9. nylife11023
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    nylife11023 Well-Known Member

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    I'm not sure DHK has made a reasoned argument or if he has just given us a lot of industry spin.

    In his world, he says of the 70 year old widow with $800K of funds and bonds.. who does not trade much... and who is happy with her portfolio and who is risk adverse... that he (or his industry) can provide her with $8,000+ worth of value per year.

    In my world, it simply won't happen and 'grandma' is going to be ripped by the vast majority of advisors and wire houses and banks she does biz with.

    In a down market year or cycle, the only one who will make any money will be the house... and I guess DHK is OK with that.

    I have not done the math, but given these high fees, maybe grandma is better off methodologically liquidating her IRA into a standard margin account. Perhaps the tax consequences are more favorable than paying DHK $8K each year for the next fifteen years

    It is ironic that an idea/concept that was designed to protect consumers (especially seniors) from the financial industry screwing them morphs into a vehicle where customers will be screwed even worse!

    I always thought that lawyers were the best at rogering their clients but institutionally they don't hold a candle to the financial industry.
     
  10. DHK
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    DHK Well-Known Member

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    You didn't read my post, or you don't know what tactical asset management is.

    1) If you could avoid a 50% loss in exchange for only a 2-2.5% annual AUM fee, would that be worth it? I would say so and would gladly say so in court.

    2) Due to the client engagement agreement that would outline the standard of care, that spells out the duties of the advisor to the client, it should be worth the %'s being charged. Otherwise, it could be done in a client retainer model.

    You are comparing the broker model to the advisor model under the same conditions and it's a false comparison.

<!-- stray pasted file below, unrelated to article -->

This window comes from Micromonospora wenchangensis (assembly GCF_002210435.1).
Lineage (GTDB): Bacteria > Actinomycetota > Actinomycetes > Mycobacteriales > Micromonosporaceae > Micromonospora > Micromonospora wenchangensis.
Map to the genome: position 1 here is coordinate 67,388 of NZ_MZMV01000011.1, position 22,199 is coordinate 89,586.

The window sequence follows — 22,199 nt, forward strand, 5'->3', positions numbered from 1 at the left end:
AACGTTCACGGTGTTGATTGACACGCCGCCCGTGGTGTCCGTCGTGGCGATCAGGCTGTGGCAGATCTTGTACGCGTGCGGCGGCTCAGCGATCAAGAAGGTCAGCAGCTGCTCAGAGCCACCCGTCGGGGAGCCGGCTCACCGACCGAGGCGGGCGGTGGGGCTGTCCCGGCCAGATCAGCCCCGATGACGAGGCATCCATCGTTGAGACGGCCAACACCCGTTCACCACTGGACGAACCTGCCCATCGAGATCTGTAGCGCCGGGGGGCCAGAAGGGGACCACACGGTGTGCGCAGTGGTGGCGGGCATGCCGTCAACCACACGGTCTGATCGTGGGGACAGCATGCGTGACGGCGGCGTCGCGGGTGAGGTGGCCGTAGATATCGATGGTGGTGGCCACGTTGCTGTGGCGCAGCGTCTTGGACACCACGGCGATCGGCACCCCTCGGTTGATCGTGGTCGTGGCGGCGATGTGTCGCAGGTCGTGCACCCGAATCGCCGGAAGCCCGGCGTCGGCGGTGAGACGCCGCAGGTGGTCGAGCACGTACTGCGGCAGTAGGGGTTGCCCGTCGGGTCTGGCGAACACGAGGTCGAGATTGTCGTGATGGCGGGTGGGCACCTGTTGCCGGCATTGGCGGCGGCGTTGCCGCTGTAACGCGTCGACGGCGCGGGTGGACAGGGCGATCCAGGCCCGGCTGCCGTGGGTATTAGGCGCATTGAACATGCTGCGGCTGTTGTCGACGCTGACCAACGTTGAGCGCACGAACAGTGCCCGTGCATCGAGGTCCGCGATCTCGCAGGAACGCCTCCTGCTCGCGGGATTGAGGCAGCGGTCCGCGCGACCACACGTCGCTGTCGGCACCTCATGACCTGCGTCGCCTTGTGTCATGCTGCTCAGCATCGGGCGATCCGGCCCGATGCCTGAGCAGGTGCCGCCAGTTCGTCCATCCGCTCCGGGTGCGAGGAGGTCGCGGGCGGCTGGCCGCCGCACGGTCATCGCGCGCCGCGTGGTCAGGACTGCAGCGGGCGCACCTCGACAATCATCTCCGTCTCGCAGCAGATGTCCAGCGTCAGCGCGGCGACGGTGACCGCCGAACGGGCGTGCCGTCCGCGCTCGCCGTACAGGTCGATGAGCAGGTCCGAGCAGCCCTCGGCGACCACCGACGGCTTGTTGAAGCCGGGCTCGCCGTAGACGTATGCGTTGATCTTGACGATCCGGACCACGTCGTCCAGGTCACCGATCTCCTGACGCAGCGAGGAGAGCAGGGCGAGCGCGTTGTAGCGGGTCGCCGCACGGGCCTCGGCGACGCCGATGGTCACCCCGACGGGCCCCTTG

The hardest part of this whole discussion is assuming that the same advisor will change all their clients from brokerage to advisor managed accounts. What would justify that change?

    However, if you bought mutual funds from a broker a year ago, and moved your accounts to me (assuming I was an IAR with an RIA), I would be charging my advisory fees regardless of what you did before we commenced our relationship together. Why? Because it's a new relationship and I will be paid according to my ADV Part 2.

    3) Having BEEN in the broker world, I can tell you that re-selling an existing customer is easier than attracting a new one. (Obvious, right?) Don't different mutual funds have changing MPT statistics that can warrant a change from one mutual fund family to another - even and especially under a fiduciary duty?

    I switched a couple in their 80's from their income fund from one fund family to another when they moved their assets to me. How did I justify it? With the past performance metrics of modern portfolio theory AND lower management expenses (if I remember correctly). I think the portfolio value was around $400,000 or so.

    Was it compliant? Yes.

    Was it a good thing for the client? Yes.

    Did I make more money as the advisor? Yes.

    Would it ever hold up in court? No.


    Time changes everything. What was once suitable in the past doesn't mean it's the most suitable today.